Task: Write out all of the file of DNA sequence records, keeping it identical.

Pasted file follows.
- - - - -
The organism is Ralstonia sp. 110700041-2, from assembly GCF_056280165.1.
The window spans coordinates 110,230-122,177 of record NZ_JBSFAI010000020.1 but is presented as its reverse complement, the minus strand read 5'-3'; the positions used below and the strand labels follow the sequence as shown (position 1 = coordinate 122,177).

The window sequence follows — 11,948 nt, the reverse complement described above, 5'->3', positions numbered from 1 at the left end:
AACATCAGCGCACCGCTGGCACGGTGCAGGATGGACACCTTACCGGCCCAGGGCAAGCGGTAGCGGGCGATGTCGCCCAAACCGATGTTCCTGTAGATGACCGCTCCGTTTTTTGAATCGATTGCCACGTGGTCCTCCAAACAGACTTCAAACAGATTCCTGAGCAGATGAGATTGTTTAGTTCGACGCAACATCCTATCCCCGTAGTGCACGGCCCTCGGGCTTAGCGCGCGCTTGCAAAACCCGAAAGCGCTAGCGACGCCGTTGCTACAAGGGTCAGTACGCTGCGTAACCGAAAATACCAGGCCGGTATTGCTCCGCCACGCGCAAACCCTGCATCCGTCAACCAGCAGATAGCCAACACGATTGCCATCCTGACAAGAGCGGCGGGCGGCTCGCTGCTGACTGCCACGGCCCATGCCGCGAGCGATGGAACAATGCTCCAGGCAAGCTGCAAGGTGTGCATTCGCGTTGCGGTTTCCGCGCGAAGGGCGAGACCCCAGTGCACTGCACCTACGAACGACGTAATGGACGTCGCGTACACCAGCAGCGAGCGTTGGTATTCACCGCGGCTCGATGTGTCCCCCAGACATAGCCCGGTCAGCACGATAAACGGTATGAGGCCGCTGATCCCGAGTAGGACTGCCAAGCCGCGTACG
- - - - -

The organism is Ralstonia sp. 110700041-2, from assembly GCF_056280165.1.
The window spans coordinates 110,230-122,177 of record NZ_JBSFAI010000020.1 but is presented as its reverse complement, the minus strand read 5'-3'; the positions used below and the strand labels follow the sequence as shown (position 1 = coordinate 122,177).

The window sequence follows — 11,948 nt, the reverse complement described above, 5'->3', positions numbered from 1 at the left end:
AACATCAGCGCACCGCTGGCACGGTGCAGGATGGACACCTTACCGGCCCAGGGCAAGCGGTAGCGGGCGATGTCGCCCAAACCGATGTTCCTGTAGATGACCGCTCCGTTTTTTGAATCGATTGCCACGTGGTCCTCCAAACAGACTTCAAACAGATTCCTGAGCAGATGAGATTGTTTAGTTCGACGCAACATCCTATCCCCGTAGTGCACGGCCCTCGGGCTTAGCGCGCGCTTGCAAAACCCGAAAGCGCTAGCGACGCCGTTGCTACAAGGGTCAGTACGCTGCGTAACCGAAAATACCAGGCCGGTATTGCTCCGCCACGCGCAAACCCTGCATCCGTCAACCAGCAGATAGCCAACACGATTGCCATCCTGACAAGAGCGGCGGGCGGCTCGCTGCTGACTGCCACGGCCCATGCCGCGAGCGATGGAACAATGCTCCAGGCAAGCTGCAAGGTGTGCATTCGCGTTGCGGTTTCCGCGCGAAGGGCGAGACCCCAGTGCACTGCACCTACGAACGACGTAATGGACGTCGCGTACACCAGCAGCGAGCGTTGGTATTCACCGCGGCTCGATGTGTCCCCCAGACATAGCCCGGTCAGCACGATAAACGGTATGAGGCCGCTGATCCCGAGTAGGACTGCCAAGCCGCGTACG